I was excited to see this movie because of the concept. It could have been so cheesy and horrible, but instead it’s really endearing and wonderful, and that’s a real testament to the writer/director Spike Jonze and his actors, particularly Joaquin Phoenix and Scarlett Johansson, who do an amazing job under really unconventional acting circumstances (i.e. not getting to be in the same physical space making eye contact). The movie paints a really vivid and interesting portrait of the near future, too, a real subtle marvel of production design. I really delighted in the way the movie “predicts” fashion trends and the future of video gaming, to name a few examples. Her also does a great job of expanding on the “do androids dream of electric sheep” sort of philosophical conundrum of whether a machine can have a soul. The film takes that idea and makes it intensely personal, provoking us as an audience to really consider what comprises a relationship and whether those criteria, perhaps different for everyone, could indeed ever be fulfilled by a machine…or perhaps fulfilled better by a machine. Really enjoyed this picture.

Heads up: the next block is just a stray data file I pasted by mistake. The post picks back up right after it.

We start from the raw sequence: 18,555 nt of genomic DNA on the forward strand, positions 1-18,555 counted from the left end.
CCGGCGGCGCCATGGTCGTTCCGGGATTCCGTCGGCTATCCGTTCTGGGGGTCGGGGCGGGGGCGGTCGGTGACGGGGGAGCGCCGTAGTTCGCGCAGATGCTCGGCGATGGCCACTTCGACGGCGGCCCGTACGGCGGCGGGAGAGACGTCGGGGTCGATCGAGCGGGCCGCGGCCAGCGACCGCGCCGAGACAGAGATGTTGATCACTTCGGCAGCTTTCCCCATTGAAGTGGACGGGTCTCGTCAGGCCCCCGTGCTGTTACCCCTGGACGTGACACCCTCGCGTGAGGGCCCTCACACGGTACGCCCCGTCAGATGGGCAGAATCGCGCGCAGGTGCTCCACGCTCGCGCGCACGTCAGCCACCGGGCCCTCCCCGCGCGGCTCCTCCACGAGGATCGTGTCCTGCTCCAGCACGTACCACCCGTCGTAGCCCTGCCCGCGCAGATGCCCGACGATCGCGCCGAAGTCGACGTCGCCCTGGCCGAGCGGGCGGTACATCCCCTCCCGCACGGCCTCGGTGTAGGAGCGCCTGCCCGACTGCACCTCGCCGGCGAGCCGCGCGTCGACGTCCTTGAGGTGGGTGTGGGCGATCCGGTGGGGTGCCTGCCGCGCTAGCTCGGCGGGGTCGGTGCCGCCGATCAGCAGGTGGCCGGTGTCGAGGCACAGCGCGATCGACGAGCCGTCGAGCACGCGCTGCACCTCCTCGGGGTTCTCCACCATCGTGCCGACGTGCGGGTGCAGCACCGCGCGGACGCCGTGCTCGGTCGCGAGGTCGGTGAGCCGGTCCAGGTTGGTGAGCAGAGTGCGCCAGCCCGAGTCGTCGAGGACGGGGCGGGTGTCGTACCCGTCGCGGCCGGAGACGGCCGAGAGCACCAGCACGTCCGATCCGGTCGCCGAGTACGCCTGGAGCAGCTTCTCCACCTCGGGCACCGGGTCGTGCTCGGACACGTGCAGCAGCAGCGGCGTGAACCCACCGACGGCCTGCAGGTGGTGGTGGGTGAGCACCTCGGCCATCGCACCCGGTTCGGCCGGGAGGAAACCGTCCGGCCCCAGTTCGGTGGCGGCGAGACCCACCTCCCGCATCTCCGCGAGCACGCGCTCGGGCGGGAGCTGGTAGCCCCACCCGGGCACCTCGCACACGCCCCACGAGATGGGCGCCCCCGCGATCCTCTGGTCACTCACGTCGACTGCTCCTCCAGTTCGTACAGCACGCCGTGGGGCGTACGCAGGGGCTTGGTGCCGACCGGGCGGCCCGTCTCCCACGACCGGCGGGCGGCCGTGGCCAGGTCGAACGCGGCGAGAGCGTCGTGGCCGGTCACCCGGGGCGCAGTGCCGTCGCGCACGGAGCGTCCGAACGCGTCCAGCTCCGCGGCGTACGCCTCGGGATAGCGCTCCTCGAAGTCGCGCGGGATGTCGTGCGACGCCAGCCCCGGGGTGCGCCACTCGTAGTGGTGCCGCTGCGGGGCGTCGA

#6 – STOKER

This is another movie I wasn’t really sure I was enjoying until it was over and I thought about for days and days. Park Chan-wook, famous for Oldboy, directs this odd film about a family with a healthy dose of criminal psychosis. I really dug Mia Wasikowska’s character: this teenager coming of age, coached into embracing her most primal instincts by her creepy and fresh-out-of-the-loony-bin uncle, played skin-crawlingly by Matthew Goode. I also loved the look of the picture, especially the production design and the costumes; it was a very interesting world to inhabit for ninety minutes: so inviting and earthy in some ways and so creepy and alienating in others, sort of like a good cult. This movie is no Oldboy to be sure, but it’s very interesting and absolutely worth seeing.